EU leaders vow to boost operational co-operation on terrorism

At the European Council, EU leaders set the direction for future work on terrorism. They agreed to reinforce practical co-operation and integrate terrorism in the relationship between the EU and third countries.

EU leaders have reviewed the progress made since the adoption,a
few days after the 11 March terrorist attacks in Madrid, of the
declaration on combating terrorism. While several agreements have
been reached in the past twelve weeks, some key measures, such as
the European Arrest Warrant, initially due to be implemented in
January 2004, have still not been implemented in all Member

EU leaders welcomed the proposals by EU foreign and security
policy chief Javier Solana on integrating an EU intelligence
capacity on the internal and external terrorist threats in the
Council Secretariat and re-establishing the Counter Terrorism Task
Force within Europol. Javier Solana has been asked to implement
such arrangements as soon as possible and report on progress to the
December 2004 European Council (see


The European Council conclusions underline that "the appointment
of an EU counter-terrorism co-ordinator will help to improve
co-ordination and visibility of the EU's actions in this

The European Council has set priorities for EU action on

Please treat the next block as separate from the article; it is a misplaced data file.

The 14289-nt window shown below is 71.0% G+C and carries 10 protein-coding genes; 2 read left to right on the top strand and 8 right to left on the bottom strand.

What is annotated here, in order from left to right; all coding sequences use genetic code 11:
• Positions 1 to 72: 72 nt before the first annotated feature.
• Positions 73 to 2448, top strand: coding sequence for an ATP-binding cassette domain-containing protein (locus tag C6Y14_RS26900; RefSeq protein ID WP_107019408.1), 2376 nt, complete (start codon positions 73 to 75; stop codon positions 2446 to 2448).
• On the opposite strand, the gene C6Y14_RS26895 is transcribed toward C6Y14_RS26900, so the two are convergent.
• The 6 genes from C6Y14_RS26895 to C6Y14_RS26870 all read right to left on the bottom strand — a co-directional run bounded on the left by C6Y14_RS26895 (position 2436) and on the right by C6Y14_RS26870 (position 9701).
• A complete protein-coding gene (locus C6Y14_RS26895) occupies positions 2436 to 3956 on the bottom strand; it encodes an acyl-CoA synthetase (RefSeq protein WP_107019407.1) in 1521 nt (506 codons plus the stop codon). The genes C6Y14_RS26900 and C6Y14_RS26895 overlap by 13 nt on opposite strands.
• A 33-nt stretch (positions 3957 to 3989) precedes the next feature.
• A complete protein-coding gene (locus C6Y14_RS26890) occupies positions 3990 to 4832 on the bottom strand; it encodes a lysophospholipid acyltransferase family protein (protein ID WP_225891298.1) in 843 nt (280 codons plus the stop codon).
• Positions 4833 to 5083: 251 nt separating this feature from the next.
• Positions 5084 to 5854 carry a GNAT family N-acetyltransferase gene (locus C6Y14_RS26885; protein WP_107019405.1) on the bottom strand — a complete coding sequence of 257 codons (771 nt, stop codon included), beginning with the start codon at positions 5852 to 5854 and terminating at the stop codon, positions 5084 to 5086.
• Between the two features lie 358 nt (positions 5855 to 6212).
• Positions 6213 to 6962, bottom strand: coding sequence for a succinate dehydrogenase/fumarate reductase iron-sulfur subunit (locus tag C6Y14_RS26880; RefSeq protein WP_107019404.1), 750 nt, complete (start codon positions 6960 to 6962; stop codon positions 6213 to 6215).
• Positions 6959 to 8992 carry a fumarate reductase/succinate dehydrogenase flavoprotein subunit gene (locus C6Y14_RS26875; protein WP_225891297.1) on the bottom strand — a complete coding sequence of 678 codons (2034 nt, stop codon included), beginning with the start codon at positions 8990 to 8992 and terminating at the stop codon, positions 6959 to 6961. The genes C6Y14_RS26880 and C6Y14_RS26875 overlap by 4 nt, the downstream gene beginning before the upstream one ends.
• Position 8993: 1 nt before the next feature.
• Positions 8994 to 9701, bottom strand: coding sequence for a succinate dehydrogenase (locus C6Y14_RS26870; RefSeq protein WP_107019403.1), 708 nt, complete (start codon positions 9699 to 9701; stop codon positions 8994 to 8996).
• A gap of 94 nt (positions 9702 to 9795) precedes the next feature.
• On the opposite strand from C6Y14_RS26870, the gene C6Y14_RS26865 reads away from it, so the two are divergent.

terrorism and deadlines for the Council to reach agreement on:

  • preparation of an overall strategy to enhance the protection of
    critical infrastructures (end 2004)
  • exchange of information and cooperation concerning terrorist
    offences and on retention of communications data (June 2005)
  • simplifying the exchange of information and intelligence
    between law enforcement agencies (December 2005).

Other anti-terrorist measures include:

  • setting up an information policy for law enforcement
  • drawing up a coherent overall approach on terrorist
  • assessing the capabilities of Member States both in preventing
    and coping with the consequences of any type of terrorist

Furthermore, EU leaders want the fight against terrorism to be
integrated into EU external relations policy. The European Council
conclusions underline that "combating terrorism must be a key
element in political dialogue with third countries, with emphasis
on ratification and implementation of International Conventions,
preventing the financing of terrorism, addressing factors which
contribute to terrorism, as well as non-proliferation and arms
control". EU leaders also emphasised that "solidarity and
international co-operation are integral to combating terrorism and
to addressing its root causes" and said the EU is seeking to
co-operate more closely with international organisations,
particularly the UN, and to maintain the closest possible
co-ordination with the United States and other partners. Terrorism
will figure high on the agenda of the EU-US Summit - where a joint
statement is due to be adopted on 26 June 2004.


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